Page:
Indian Diplomacy under Modi Governance and Sino-Indian Relations

Lan Jianxue Associate Research Fellow of China Institute of International Studies
In May 2014, Narendra Modi became Indian Prime Minister after the Bharatiya Janata Party won an overwhelming victory in the general election, hence the beginning of “Modi Era” in Indian political arena. There have been some adjustments in Indian foreign policies and strategies, with “progressiveness” and “assertiveness” showing more prominence. Under the new situation, with world multipolarization accelerated, a large number of emerging developing countries are rising in groups, becoming a significant variable affecting the change of the political landscape of the world. As the principal representatives of the emerging forces, China and India have entered a crucial period of transformation of bilateral relations. In a speech delivered at the Indian Council of World Affairs in September 2014, President Xi Jinping used “three partnerships” to describe future China-Indian relations, which were also endorsed by the Indian side, i.e., “China and India should become closer partners for development who will jointly pursue their respective national renewal; China and India should become cooperative partners for growth and jointly promote Asia's prosperity and revitalization; China and India should become global partners for strategic coordination and work for a more just and equitable international order.” This attests to the strategic judgment of the top leadership of China and India about the nature of Sino-Indian relationship and charts the right direction for future development of the bilateral relations.
I. The Strategic Orientation of Indian Diplomacy under Modi Governance 
Some new changes have taken place in Indian diplomatic strategy since the NDA headed by Bharatiya Janata Party under the leadership of Modi assumed power in May 2014. Generally speaking, the Modi diplomatic team is operating around two axes: “inter-power diplomacy” and “economic diplomacy”, in an effort to “remake India”.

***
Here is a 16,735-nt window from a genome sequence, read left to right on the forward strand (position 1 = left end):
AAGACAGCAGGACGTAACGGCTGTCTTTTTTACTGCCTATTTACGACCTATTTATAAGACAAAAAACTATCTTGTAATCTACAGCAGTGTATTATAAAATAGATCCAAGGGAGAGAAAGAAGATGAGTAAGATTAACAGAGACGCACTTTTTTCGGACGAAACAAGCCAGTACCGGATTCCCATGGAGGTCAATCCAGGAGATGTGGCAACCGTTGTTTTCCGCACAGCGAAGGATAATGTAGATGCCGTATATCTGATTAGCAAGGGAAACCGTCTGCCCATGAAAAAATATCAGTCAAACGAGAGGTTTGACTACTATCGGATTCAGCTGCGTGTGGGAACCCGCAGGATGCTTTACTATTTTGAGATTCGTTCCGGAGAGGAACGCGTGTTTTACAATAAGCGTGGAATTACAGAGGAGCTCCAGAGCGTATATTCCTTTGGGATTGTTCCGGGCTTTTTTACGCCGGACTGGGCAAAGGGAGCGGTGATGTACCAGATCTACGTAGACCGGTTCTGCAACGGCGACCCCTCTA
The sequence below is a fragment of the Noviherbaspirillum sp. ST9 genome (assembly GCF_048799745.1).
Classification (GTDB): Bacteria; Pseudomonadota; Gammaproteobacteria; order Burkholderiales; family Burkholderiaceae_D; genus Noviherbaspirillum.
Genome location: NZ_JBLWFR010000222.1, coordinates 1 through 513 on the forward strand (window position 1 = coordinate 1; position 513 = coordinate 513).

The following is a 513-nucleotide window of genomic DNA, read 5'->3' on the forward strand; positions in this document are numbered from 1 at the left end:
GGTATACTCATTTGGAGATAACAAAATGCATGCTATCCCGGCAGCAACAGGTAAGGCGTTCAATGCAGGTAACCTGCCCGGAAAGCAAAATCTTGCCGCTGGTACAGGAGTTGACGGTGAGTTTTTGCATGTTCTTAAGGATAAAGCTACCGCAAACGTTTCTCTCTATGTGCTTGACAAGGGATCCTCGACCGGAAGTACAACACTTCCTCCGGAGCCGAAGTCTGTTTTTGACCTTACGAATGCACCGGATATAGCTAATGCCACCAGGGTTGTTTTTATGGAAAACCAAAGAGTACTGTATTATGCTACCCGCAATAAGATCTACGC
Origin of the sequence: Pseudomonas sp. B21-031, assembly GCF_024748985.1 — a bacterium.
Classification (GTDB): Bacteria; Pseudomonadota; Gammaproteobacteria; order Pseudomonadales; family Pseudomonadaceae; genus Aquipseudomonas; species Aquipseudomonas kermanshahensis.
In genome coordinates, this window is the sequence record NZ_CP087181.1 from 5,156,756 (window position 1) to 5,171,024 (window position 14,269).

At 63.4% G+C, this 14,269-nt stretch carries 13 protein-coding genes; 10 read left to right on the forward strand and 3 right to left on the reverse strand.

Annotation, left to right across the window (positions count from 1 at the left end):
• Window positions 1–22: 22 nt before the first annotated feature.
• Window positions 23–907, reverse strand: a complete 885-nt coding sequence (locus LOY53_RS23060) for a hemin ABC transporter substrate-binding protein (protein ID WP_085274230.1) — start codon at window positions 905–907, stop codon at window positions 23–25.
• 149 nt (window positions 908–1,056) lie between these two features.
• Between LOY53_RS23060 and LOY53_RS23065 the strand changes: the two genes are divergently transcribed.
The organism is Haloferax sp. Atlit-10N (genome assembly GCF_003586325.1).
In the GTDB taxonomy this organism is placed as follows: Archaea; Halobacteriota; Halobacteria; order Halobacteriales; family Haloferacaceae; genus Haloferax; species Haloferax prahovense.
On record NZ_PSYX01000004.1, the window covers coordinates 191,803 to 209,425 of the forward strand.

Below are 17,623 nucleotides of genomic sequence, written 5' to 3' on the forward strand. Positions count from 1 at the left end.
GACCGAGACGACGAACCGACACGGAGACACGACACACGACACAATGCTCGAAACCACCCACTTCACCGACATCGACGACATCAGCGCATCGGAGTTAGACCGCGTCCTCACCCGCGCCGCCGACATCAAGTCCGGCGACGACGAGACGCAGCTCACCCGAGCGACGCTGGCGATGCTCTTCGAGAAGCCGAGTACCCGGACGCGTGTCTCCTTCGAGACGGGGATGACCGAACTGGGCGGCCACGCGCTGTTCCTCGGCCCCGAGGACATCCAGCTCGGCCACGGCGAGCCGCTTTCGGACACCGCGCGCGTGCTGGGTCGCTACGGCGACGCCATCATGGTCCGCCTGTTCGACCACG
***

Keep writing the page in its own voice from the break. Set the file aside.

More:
A. Politics of strength and pragmatism are gaining more lustre in Indian diplomacy. The Modi diplomatic team stresses that Indian diplomacy needs “Shanti” (“peace”) as face and “Shakti” (“power and influence”) as lining and that diplomacy must closely serve the interests of internal affairs and the needs of India’s big power dream. It stands for expansion of contacts with cooperative partners and draws red lines for strategic adversaries. Pragmatism coupled with a more confident assertion of Indian interests is likely to be the hallmark.  It does its best to prove to the world the importance of India, puts less emphasis on non-alignment in Indian diplomacy, casts away verbiage and carries out substantive business with major countries in the world. It steps up military deterrent capabilities against the external world, neighboring areas in particular, believing that only those foreign policies with strong military backing will succeed. 
B. Pursuing a “Neighbor First” policy, India consolidates its spheres of influence in South Asia and the Indian Ocean. After Modi came to power, he took “Neighbor First” as the corner stone of its foreign policy.  He selected Bhutan and Nepal as the destinations of his first external visits, dispatched a “China hand” to serve as Indian ambassador to Bhutan, stepped up connectivity of infrastructures with Nepal, reached a “historic” agreement with Nepal on cross-border trade on electricity, and permitted Nepal and Bhutan to carry out trade with Bangladesh via Indian territory. India has also expanded the scale of assistance to Afghanistan and actively provided Sri Lanka and Maldives with training and equipment supplies, to buttress India-Sri Lanka-Maldives joint coastal defense system. In addition, it has actively nurtured relations with  countries along the coast of the Indian Ocean, in an attempt to play the role of “net provider” of regional security of the Indian Ocean and to create an “Indian Ocean Maritime defense chain” under the leadership of India, showing India’s leading role in that region. 
C. India brings forth an ambitious Indian version of “pivotal to Asia” Strategy. It has upgraded its version of Asia-Pacific strategy version, turning from “Looking East” to “Acting East”. At the beginning of 2014, it reached important agreements with Japan on security strategy, maritime cooperation, trade and investment and other areas. Its “eastward” strategy echoes Japan’s “southward” strategy. It has expanded its influence in Myanmar in such areas as economic and trade connectivity, “democracy export” and technological cooperation, and greatly increased as conspicuously increased economic and trade contacts as well as defense cooperation with Mongolia and ROK. It has established strategic partnership with Viet Nam, getting involved in the exploration operation in the disputed oil-gas areas of South China Sea, and actively pushed for FTA talks with ASEAN and striven for the development of “Ganges-Mekong Regional Economic Corridor”. It has also signed defense cooperation framework agreements with Australia and Indonesia. In addition, it also actively buttresses “Indian-Pacific Oceans” strategy to build up strategic superiority of a “two-ocean country”.